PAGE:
I still have my original Peterson’s “A Field Guide to Western Birds”, which was given to me by my first wife Karen, on my 27th birthday, in 1967. In those days, birdwatchers referred to it simply as “Peterson’s”.
The guide contained a checklist, with the recommendation: “Keep a Life List”. I did use the checklist, and added notes of bird sightings in margins and elsewhere in the book. But I did this on a haphazard basis. It was not that important to me that I keep a complete record.
More recently, I became enamoured of bird photography, and started to look and post to websites like Facebook Birders. Birdwatching had become “birding” – no doubt to make it sound like a more serious undertaking, and not simply the preoccupation of old ladies in sneakers. It was on these websites that I began to see references to “lifers”. What is a “lifer”? It is one’s first sighting of a bird, and represents, therefore, a new entry on one’s life list. And it became evident that adding lifers to one’s life list is, for dedicated birders, of the highest priority. One’s lifelong passion is to checkoff the greatest number of birds possible – both in one’s country of residence and world-wide, if you have the means. This passion can extend to birders doing a “Big Year”, in which they race around the country from one birding hotspot to another, amassing a species count. The American Birding Association has promulgated these rules for a Big Year:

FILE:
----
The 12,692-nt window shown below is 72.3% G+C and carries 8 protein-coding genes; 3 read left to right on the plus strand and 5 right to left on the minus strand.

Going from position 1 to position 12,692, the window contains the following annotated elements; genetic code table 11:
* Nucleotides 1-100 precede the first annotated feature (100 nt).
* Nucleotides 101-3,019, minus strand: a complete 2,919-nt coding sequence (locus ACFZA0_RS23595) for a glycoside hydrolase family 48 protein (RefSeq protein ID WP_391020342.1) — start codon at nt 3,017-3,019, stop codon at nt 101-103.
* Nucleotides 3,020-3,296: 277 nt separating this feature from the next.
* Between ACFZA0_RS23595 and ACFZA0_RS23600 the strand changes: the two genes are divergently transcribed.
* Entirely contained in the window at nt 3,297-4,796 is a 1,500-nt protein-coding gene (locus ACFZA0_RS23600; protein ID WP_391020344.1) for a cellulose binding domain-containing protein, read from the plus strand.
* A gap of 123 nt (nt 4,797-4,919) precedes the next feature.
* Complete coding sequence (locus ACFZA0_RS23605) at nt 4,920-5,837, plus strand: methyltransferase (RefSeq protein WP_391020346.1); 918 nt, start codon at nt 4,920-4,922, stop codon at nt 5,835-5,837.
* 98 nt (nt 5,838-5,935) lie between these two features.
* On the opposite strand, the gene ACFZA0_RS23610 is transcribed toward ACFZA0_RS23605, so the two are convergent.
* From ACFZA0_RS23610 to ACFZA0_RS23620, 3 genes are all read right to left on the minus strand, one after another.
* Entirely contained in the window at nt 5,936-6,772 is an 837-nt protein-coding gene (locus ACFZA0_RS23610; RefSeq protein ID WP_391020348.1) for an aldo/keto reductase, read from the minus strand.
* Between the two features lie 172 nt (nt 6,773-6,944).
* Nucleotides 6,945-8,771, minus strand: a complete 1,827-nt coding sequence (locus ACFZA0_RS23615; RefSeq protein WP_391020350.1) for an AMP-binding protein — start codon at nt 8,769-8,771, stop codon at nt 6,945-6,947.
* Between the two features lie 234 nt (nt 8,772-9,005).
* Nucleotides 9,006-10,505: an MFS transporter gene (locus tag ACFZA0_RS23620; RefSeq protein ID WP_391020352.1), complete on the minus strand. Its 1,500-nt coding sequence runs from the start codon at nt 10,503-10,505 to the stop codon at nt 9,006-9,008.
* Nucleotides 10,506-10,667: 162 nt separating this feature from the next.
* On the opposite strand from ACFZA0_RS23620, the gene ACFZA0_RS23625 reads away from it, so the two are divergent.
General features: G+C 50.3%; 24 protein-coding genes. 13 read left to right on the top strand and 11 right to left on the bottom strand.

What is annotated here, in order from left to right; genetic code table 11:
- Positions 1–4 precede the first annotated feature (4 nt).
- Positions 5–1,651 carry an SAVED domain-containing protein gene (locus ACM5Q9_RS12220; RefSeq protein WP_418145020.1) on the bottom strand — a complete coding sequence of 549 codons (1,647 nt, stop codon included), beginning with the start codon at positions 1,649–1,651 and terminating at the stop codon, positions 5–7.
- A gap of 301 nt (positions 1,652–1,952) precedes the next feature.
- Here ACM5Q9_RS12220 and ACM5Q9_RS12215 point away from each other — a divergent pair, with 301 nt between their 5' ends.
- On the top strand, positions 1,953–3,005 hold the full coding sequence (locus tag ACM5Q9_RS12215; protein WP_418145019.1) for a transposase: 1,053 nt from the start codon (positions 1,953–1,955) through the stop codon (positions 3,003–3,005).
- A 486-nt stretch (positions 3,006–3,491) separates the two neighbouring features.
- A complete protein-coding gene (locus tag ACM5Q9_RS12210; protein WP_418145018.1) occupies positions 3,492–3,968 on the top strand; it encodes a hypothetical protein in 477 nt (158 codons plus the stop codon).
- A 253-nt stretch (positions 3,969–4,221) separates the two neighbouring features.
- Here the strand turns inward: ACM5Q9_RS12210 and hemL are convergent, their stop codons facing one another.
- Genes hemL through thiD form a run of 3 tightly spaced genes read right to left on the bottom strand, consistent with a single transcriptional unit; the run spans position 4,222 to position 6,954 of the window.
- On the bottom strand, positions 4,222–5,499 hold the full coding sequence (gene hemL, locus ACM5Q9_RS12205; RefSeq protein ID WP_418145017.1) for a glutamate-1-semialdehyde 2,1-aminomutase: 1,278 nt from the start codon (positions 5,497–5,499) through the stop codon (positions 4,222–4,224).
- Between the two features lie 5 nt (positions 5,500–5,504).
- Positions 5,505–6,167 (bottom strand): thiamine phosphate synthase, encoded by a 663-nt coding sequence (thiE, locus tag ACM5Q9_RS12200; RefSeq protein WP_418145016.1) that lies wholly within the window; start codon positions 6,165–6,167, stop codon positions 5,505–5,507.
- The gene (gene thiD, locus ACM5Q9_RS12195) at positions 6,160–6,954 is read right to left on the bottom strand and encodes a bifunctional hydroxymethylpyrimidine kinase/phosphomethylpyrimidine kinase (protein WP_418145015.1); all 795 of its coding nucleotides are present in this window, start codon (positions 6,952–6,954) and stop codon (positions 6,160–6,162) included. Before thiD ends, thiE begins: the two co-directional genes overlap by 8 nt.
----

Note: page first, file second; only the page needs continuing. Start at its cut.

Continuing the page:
“ABA Area Big Year Rules
An ABA Area Big Year shall start at 12:00 AM on 1 January of that year and end at 11:59 PM, 31 December of that year, based on the local time of the location of the birder at each time threshold. Each species counted by the participant must have been encountered in accordance with the ABA Recording Rules current at the time the species was encountered. Each species counted must have been on the ABA Checklist during the Big Year …”
How many species have winners recorded? In 2016, John Weigel counted 784 bird species. And, in case you missed it, Owen Wilson starred in a riotous spoof of this competition, entitled, of course, “The Big Year”. So, like practically every other activity in the modern world, birdwatching became competitive.
As an amateur photographer of birds (amongst other wildlife and nature subjects), running around from place to place to maximize sightings is the farthest thing from my mind. I want to spend time with birds, because they are both beautiful and interesting. Nowadays, I find that being around birds is the most relaxing and fulfilling thing I can do, whether it be watching birds at the feeders at home, or traveling to see and photograph birds in new places. It is said of trout fishing that trout live in beautiful places, and the same thing can of course be said of birds. And, birding in new locales takes me to beautiful places I may not have otherwise discovered.